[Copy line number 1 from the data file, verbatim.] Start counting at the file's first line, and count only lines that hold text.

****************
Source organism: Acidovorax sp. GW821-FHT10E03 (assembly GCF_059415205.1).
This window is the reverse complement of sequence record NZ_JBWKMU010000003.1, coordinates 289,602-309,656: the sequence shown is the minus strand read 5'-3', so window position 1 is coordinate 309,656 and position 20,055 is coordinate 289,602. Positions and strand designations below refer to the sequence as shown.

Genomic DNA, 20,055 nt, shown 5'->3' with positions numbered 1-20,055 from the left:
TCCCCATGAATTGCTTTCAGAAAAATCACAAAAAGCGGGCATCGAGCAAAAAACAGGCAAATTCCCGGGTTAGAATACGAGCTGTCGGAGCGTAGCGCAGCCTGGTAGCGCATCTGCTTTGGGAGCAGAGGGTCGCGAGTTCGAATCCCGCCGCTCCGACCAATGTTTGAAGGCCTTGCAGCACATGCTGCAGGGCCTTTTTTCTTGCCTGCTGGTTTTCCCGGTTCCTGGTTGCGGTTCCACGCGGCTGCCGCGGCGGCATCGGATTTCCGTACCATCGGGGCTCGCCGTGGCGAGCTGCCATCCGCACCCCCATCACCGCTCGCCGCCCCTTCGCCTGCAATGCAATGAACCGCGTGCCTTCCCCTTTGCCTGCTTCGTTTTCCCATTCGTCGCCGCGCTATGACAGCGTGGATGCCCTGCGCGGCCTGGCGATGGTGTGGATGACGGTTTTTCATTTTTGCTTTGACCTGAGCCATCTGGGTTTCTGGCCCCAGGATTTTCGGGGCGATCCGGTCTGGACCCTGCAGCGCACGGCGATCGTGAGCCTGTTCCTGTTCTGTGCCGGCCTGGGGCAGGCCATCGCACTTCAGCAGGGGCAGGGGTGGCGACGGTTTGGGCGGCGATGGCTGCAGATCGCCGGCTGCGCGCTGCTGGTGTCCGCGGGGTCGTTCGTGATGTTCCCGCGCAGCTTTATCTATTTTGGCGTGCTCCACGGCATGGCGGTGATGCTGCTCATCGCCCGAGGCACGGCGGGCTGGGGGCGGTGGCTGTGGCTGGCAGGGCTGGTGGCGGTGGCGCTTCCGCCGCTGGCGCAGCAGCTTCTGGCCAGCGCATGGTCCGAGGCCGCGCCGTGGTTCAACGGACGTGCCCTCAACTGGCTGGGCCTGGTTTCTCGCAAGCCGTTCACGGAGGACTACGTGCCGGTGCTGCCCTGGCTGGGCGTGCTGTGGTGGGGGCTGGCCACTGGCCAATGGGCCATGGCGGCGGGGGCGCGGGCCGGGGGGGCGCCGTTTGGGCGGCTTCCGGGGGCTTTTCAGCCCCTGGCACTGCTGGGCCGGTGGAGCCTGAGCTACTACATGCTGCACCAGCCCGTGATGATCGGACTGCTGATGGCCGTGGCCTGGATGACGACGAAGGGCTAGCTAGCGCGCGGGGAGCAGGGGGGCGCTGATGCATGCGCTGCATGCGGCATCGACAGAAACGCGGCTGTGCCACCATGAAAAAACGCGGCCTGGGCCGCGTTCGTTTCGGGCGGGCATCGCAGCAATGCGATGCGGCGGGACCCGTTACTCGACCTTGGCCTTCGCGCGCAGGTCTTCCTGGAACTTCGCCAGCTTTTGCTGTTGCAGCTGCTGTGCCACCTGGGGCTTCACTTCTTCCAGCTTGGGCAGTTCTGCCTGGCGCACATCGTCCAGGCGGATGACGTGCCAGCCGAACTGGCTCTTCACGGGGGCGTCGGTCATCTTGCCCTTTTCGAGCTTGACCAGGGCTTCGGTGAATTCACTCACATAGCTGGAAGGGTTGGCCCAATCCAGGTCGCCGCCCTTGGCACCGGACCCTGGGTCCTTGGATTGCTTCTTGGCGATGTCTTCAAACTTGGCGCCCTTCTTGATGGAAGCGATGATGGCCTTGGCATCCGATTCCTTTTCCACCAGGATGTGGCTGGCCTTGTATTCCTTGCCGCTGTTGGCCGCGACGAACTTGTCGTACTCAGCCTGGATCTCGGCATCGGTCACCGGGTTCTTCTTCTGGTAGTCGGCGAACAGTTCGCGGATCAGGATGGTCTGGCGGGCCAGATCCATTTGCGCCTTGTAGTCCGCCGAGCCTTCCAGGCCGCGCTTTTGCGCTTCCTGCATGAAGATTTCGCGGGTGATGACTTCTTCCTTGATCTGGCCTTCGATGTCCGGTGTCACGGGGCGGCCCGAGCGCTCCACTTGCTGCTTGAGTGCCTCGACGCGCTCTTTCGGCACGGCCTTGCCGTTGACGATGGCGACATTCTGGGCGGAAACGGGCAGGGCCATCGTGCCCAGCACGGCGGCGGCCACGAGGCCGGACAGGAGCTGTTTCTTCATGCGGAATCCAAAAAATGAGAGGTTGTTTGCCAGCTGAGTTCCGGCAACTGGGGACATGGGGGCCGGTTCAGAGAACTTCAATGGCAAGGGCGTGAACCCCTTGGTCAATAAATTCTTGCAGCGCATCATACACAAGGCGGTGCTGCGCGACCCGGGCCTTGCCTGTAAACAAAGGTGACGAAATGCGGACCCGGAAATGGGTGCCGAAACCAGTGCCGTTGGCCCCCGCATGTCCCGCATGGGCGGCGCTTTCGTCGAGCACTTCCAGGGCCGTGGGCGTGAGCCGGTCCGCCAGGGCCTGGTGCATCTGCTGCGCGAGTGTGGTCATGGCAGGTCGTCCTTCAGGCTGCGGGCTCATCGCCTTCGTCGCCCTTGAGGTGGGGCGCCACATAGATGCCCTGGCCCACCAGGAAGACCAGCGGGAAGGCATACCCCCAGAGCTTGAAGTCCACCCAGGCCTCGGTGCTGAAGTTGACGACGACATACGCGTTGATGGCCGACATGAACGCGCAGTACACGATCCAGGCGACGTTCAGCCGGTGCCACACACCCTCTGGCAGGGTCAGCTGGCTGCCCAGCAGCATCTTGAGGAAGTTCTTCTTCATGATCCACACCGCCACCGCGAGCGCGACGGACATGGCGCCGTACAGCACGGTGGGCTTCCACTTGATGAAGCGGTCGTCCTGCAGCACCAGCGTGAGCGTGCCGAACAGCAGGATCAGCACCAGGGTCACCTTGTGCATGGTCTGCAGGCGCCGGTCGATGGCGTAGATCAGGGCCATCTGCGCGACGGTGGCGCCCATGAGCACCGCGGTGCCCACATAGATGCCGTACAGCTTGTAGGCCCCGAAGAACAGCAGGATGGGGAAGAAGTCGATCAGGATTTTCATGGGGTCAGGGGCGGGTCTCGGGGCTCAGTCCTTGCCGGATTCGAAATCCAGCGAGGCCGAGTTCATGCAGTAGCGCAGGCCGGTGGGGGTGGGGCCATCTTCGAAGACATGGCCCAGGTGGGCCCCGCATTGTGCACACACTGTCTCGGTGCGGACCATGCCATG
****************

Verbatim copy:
Source organism: Acidovorax sp. GW821-FHT10E03 (assembly GCF_059415205.1).